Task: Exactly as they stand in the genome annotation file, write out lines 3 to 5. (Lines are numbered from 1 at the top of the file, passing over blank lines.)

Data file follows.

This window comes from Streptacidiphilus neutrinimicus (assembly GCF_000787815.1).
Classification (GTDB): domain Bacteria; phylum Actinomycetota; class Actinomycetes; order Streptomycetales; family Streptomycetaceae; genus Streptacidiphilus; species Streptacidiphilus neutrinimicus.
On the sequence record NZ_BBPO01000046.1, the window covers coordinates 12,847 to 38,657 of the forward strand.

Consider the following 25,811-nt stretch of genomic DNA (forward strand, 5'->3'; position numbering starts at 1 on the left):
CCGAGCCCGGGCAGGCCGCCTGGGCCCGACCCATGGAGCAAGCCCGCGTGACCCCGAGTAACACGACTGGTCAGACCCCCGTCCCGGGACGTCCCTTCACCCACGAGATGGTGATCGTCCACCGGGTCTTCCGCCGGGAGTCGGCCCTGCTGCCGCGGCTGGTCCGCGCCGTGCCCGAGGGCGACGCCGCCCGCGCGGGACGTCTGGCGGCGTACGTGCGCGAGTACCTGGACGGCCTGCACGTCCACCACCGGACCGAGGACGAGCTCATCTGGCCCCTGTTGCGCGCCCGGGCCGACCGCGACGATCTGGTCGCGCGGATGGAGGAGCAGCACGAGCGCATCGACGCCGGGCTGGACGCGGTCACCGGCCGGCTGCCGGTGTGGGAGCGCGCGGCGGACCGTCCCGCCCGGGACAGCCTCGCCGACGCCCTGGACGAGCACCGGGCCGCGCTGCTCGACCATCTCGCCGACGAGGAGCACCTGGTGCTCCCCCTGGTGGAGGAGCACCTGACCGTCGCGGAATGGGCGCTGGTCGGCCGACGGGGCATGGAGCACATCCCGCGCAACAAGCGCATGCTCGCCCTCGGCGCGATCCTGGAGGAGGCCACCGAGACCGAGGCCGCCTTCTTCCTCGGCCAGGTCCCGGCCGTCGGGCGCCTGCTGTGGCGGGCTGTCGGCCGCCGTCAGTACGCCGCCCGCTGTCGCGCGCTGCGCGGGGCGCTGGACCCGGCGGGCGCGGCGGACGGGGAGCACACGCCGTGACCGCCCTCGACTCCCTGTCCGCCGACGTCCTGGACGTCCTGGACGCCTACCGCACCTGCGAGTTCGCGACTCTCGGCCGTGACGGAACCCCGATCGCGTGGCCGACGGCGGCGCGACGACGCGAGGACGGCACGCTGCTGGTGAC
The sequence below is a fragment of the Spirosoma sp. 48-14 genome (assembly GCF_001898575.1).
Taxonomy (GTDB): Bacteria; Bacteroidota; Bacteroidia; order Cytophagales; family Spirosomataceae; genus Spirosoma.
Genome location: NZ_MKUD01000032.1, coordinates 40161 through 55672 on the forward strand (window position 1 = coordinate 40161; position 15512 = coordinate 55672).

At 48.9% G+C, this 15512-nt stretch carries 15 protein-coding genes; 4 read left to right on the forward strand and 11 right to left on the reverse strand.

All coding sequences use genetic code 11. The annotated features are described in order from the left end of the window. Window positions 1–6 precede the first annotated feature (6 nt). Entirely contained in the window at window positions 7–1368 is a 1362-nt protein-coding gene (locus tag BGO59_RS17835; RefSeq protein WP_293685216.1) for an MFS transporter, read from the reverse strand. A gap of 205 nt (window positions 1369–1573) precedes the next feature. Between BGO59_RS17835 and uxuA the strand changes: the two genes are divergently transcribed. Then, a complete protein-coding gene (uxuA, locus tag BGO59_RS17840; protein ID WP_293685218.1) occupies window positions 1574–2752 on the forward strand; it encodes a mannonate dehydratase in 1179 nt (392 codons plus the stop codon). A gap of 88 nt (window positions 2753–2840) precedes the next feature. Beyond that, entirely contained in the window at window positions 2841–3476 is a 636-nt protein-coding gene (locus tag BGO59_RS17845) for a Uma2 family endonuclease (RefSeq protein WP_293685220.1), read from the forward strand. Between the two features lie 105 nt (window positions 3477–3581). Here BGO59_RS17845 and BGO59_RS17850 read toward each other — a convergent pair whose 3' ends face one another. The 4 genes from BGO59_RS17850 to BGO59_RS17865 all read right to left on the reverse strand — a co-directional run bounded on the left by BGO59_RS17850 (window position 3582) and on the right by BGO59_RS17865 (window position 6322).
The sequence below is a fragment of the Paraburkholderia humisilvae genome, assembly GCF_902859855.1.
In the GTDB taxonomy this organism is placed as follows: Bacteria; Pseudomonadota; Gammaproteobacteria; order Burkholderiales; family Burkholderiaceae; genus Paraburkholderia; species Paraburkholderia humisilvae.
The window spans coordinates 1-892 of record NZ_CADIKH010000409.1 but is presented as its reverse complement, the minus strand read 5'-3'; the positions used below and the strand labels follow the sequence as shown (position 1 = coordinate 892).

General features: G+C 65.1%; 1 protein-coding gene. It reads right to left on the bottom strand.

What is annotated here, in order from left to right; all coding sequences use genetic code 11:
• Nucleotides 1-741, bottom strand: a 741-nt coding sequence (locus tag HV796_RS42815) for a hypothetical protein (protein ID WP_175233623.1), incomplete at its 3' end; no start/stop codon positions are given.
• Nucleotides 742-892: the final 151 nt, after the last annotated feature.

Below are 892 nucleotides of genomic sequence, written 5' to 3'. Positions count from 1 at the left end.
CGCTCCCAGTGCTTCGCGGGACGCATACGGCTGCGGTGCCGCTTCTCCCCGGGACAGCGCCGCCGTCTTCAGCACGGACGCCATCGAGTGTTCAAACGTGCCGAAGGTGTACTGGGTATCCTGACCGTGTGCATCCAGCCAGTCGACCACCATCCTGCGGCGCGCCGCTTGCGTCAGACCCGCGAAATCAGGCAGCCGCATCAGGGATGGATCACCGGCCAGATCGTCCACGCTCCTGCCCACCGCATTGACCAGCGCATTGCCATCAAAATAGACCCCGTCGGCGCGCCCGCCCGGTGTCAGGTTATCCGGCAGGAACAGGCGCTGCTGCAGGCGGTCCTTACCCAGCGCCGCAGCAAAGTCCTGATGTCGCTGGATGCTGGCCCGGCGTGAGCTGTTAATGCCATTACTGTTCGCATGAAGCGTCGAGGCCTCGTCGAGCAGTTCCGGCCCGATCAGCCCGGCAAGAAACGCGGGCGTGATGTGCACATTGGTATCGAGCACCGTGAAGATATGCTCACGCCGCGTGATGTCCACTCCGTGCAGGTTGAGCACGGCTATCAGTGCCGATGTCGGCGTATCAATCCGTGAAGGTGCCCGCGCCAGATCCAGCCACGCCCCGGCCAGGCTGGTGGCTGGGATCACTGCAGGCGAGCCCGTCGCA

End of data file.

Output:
On the sequence record NZ_BBPO01000046.1, the window covers coordinates 12,847 to 38,657 of the forward strand.

Consider the following 25,811-nt stretch of genomic DNA (forward strand, 5'->3'; position numbering starts at 1 on the left):
CCGAGCCCGGGCAGGCCGCCTGGGCCCGACCCATGGAGCAAGCCCGCGTGACCCCGAGTAACACGACTGGTCAGACCCCCGTCCCGGGACGTCCCTTCACCCACGAGATGGTGATCGTCCACCGGGTCTTCCGCCGGGAGTCGGCCCTGCTGCCGCGGCTGGTCCGCGCCGTGCCCGAGGGCGACGCCGCCCGCGCGGGACGTCTGGCGGCGTACGTGCGCGAGTACCTGGACGGCCTGCACGTCCACCACCGGACCGAGGACGAGCTCATCTGGCCCCTGTTGCGCGCCCGGGCCGACCGCGACGATCTGGTCGCGCGGATGGAGGAGCAGCACGAGCGCATCGACGCCGGGCTGGACGCGGTCACCGGCCGGCTGCCGGTGTGGGAGCGCGCGGCGGACCGTCCCGCCCGGGACAGCCTCGCCGACGCCCTGGACGAGCACCGGGCCGCGCTGCTCGACCATCTCGCCGACGAGGAGCACCTGGTGCTCCCCCTGGTGGAGGAGCACCTGACCGTCGCGGAATGGGCGCTGGTCGGCCGACGGGGCATGGAGCACATCCCGCGCAACAAGCGCATGCTCGCCCTCGGCGCGATCCTGGAGGAGGCCACCGAGACCGAGGCCGCCTTCTTCCTCGGCCAGGTCCCGGCCGTCGGGCGCCTGCTGTGGCGGGCTGTCGGCCGCCGTCAGTACGCCGCCCGCTGTCGCGCGCTGCGCGGGGCGCTGGACCCGGCGGGCGCGGCGGACGGGGAGCACACGCCGTGACCGCCCTCGACTCCCTGTCCGCCGACGTCCTGGACGTCCTGGACGCCTACCGCACCTGCGAGTTCGCGACTCTCGGCCGTGACGGAACCCCGATCGCGTGGCCGACGGCGGCGCGACGACGCGAGGACGGCACGCTGCTGGTGAC